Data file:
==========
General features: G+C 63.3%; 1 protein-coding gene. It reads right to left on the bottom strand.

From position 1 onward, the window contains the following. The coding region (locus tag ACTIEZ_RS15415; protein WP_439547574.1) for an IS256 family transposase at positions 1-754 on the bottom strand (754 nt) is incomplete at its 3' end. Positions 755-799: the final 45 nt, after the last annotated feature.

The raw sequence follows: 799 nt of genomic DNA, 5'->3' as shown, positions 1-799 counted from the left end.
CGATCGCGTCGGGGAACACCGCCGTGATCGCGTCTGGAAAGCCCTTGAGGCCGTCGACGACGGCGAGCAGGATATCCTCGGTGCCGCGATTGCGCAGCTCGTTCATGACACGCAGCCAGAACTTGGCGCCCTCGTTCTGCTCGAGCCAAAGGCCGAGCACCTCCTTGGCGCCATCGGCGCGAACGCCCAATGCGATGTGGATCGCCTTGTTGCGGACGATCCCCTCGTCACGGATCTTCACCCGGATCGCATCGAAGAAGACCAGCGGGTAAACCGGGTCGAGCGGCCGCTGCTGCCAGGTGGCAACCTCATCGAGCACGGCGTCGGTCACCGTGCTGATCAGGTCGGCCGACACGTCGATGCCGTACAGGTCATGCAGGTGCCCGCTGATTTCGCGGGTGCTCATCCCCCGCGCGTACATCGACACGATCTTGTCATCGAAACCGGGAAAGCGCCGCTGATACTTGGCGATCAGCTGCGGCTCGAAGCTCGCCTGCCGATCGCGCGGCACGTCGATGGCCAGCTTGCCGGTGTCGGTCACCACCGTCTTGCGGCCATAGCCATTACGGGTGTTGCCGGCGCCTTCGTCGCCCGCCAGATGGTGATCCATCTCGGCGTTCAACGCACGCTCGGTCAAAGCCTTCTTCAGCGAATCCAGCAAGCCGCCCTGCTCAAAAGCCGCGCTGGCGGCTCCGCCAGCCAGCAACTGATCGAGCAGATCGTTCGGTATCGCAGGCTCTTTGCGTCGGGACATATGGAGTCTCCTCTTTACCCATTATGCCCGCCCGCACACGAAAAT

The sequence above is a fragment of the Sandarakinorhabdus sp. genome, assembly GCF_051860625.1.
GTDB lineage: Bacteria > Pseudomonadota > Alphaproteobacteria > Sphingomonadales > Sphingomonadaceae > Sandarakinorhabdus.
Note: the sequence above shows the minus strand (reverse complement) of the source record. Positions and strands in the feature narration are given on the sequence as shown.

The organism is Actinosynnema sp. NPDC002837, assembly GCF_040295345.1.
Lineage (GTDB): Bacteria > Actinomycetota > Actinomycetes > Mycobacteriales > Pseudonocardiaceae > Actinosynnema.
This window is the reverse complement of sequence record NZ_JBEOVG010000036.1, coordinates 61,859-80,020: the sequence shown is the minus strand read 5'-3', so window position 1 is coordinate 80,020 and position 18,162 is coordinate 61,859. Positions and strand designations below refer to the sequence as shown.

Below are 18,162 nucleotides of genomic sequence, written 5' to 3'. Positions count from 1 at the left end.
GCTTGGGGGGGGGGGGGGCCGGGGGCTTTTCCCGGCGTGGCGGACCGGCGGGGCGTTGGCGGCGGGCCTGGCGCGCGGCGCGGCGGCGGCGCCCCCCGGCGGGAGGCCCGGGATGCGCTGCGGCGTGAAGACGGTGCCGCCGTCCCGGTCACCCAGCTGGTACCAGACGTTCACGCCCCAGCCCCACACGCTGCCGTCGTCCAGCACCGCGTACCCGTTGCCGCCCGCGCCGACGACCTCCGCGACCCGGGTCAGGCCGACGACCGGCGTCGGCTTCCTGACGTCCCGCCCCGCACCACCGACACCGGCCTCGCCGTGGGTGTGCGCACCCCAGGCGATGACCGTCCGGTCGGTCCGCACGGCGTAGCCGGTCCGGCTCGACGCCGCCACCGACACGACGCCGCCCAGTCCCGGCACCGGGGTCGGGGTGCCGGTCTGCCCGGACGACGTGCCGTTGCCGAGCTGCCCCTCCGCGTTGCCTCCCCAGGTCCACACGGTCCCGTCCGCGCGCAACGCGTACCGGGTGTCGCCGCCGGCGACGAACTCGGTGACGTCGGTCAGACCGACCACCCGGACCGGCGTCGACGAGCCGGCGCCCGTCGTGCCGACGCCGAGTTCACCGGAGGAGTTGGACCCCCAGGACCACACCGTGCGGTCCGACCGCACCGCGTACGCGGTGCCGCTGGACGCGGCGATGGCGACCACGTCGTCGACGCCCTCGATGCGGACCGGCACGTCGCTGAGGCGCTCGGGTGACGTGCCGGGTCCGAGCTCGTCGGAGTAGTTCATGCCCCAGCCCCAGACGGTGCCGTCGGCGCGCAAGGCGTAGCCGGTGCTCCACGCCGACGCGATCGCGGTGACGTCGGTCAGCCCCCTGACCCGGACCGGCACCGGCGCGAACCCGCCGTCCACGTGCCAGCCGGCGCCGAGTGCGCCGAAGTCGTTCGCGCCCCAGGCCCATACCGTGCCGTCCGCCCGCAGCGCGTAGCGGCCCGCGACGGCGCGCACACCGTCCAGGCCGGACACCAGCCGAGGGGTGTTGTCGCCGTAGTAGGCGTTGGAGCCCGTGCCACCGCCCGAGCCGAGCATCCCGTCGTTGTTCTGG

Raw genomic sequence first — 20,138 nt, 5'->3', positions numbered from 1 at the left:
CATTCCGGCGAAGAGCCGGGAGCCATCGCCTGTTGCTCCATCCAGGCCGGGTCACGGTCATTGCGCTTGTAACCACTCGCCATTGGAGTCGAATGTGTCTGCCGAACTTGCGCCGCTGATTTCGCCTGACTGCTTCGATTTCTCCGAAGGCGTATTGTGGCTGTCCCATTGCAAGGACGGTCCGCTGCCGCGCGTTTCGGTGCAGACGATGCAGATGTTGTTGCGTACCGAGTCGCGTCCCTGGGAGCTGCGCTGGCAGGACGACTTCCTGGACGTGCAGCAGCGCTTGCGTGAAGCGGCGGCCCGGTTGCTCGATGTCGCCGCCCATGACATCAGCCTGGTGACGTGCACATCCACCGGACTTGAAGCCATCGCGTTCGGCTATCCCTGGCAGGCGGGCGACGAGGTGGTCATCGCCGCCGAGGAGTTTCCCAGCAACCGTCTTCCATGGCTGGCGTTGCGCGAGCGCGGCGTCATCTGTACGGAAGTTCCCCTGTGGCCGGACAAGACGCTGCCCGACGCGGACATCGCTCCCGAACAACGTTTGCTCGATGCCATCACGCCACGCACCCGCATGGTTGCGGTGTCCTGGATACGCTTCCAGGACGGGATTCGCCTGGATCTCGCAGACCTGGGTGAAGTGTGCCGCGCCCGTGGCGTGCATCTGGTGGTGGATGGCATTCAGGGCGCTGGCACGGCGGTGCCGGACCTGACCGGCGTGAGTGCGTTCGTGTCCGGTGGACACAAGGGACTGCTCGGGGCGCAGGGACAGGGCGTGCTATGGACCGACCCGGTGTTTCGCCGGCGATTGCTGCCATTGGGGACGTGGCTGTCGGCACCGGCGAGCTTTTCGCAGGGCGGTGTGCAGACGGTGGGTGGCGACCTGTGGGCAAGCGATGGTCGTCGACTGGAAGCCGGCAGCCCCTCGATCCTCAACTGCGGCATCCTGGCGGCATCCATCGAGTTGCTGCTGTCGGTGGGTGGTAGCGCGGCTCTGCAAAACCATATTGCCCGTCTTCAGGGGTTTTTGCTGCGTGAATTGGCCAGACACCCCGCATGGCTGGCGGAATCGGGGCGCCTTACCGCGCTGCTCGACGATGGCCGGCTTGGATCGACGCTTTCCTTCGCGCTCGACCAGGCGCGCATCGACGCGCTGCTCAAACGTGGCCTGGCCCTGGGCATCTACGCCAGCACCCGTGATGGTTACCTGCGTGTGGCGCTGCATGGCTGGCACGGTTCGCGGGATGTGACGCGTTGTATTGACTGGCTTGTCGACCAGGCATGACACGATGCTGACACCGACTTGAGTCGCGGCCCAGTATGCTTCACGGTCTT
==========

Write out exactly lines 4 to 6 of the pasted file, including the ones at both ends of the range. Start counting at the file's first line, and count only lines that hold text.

CGATCGCGTCGGGGAACACCGCCGTGATCGCGTCTGGAAAGCCCTTGAGGCCGTCGACGACGGCGAGCAGGATATCCTCGGTGCCGCGATTGCGCAGCTCGTTCATGACACGCAGCCAGAACTTGGCGCCCTCGTTCTGCTCGAGCCAAAGGCCGAGCACCTCCTTGGCGCCATCGGCGCGAACGCCCAATGCGATGTGGATCGCCTTGTTGCGGACGATCCCCTCGTCACGGATCTTCACCCGGATCGCATCGAAGAAGACCAGCGGGTAAACCGGGTCGAGCGGCCGCTGCTGCCAGGTGGCAACCTCATCGAGCACGGCGTCGGTCACCGTGCTGATCAGGTCGGCCGACACGTCGATGCCGTACAGGTCATGCAGGTGCCCGCTGATTTCGCGGGTGCTCATCCCCCGCGCGTACATCGACACGATCTTGTCATCGAAACCGGGAAAGCGCCGCTGATACTTGGCGATCAGCTGCGGCTCGAAGCTCGCCTGCCGATCGCGCGGCACGTCGATGGCCAGCTTGCCGGTGTCGGTCACCACCGTCTTGCGGCCATAGCCATTACGGGTGTTGCCGGCGCCTTCGTCGCCCGCCAGATGGTGATCCATCTCGGCGTTCAACGCACGCTCGGTCAAAGCCTTCTTCAGCGAATCCAGCAAGCCGCCCTGCTCAAAAGCCGCGCTGGCGGCTCCGCCAGCCAGCAACTGATCGAGCAGATCGTTCGGTATCGCAGGCTCTTTGCGTCGGGACATATGGAGTCTCCTCTTTACCCATTATGCCCGCCCGCACACGAAAAT

The sequence above is a fragment of the Sandarakinorhabdus sp. genome, assembly GCF_051860625.1.
GTDB lineage: Bacteria > Pseudomonadota > Alphaproteobacteria > Sphingomonadales > Sphingomonadaceae > Sandarakinorhabdus.